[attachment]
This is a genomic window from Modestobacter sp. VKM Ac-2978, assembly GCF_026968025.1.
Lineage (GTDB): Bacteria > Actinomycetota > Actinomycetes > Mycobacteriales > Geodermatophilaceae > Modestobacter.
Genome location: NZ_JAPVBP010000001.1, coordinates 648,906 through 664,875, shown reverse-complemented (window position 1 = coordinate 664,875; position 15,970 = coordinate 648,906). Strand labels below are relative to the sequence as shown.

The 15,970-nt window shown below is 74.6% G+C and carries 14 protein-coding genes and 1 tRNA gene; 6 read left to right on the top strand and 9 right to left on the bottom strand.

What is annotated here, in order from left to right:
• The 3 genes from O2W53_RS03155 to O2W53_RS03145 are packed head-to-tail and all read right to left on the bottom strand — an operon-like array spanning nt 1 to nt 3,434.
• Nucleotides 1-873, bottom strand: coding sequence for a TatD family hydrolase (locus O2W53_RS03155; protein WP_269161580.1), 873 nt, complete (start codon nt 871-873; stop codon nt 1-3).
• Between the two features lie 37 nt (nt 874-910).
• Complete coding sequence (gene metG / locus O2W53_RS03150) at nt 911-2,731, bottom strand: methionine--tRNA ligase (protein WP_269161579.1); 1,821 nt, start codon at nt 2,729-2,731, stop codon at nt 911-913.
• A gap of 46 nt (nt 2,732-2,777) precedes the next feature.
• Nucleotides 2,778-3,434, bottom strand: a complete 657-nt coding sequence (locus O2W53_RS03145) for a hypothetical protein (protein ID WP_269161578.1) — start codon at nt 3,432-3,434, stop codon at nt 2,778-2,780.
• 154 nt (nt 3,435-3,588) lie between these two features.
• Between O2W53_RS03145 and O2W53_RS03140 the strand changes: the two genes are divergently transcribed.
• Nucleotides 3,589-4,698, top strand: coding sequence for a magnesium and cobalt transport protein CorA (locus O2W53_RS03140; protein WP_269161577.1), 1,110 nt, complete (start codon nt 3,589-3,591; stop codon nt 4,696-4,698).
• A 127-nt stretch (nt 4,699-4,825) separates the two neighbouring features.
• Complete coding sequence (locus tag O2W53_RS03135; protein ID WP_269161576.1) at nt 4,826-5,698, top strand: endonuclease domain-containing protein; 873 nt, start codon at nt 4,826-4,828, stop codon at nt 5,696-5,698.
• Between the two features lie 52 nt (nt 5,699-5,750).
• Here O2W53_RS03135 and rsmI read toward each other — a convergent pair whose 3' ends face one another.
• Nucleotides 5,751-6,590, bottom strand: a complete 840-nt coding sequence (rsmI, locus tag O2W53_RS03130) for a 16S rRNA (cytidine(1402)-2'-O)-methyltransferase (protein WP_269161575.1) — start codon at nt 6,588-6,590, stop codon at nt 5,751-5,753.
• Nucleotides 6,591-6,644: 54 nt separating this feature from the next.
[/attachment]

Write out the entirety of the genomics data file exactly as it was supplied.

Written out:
This is a genomic window from Modestobacter sp. VKM Ac-2978, assembly GCF_026968025.1.
Lineage (GTDB): Bacteria > Actinomycetota > Actinomycetes > Mycobacteriales > Geodermatophilaceae > Modestobacter.
Genome location: NZ_JAPVBP010000001.1, coordinates 648,906 through 664,875, shown reverse-complemented (window position 1 = coordinate 664,875; position 15,970 = coordinate 648,906). Strand labels below are relative to the sequence as shown.

The 15,970-nt window shown below is 74.6% G+C and carries 14 protein-coding genes and 1 tRNA gene; 6 read left to right on the top strand and 9 right to left on the bottom strand.

What is annotated here, in order from left to right:
• The 3 genes from O2W53_RS03155 to O2W53_RS03145 are packed head-to-tail and all read right to left on the bottom strand — an operon-like array spanning nt 1 to nt 3,434.
• Nucleotides 1-873, bottom strand: coding sequence for a TatD family hydrolase (locus O2W53_RS03155; protein WP_269161580.1), 873 nt, complete (start codon nt 871-873; stop codon nt 1-3).
• Between the two features lie 37 nt (nt 874-910).
• Complete coding sequence (gene metG / locus O2W53_RS03150) at nt 911-2,731, bottom strand: methionine--tRNA ligase (protein WP_269161579.1); 1,821 nt, start codon at nt 2,729-2,731, stop codon at nt 911-913.
• A gap of 46 nt (nt 2,732-2,777) precedes the next feature.
• Nucleotides 2,778-3,434, bottom strand: a complete 657-nt coding sequence (locus O2W53_RS03145) for a hypothetical protein (protein ID WP_269161578.1) — start codon at nt 3,432-3,434, stop codon at nt 2,778-2,780.
• 154 nt (nt 3,435-3,588) lie between these two features.
• Between O2W53_RS03145 and O2W53_RS03140 the strand changes: the two genes are divergently transcribed.
• Nucleotides 3,589-4,698, top strand: coding sequence for a magnesium and cobalt transport protein CorA (locus O2W53_RS03140; protein WP_269161577.1), 1,110 nt, complete (start codon nt 3,589-3,591; stop codon nt 4,696-4,698).
• A 127-nt stretch (nt 4,699-4,825) separates the two neighbouring features.
• Complete coding sequence (locus tag O2W53_RS03135; protein ID WP_269161576.1) at nt 4,826-5,698, top strand: endonuclease domain-containing protein; 873 nt, start codon at nt 4,826-4,828, stop codon at nt 5,696-5,698.
• Between the two features lie 52 nt (nt 5,699-5,750).
• Here O2W53_RS03135 and rsmI read toward each other — a convergent pair whose 3' ends face one another.
• Nucleotides 5,751-6,590, bottom strand: a complete 840-nt coding sequence (rsmI, locus tag O2W53_RS03130) for a 16S rRNA (cytidine(1402)-2'-O)-methyltransferase (protein WP_269161575.1) — start codon at nt 6,588-6,590, stop codon at nt 5,751-5,753.
• Nucleotides 6,591-6,644: 54 nt separating this feature from the next.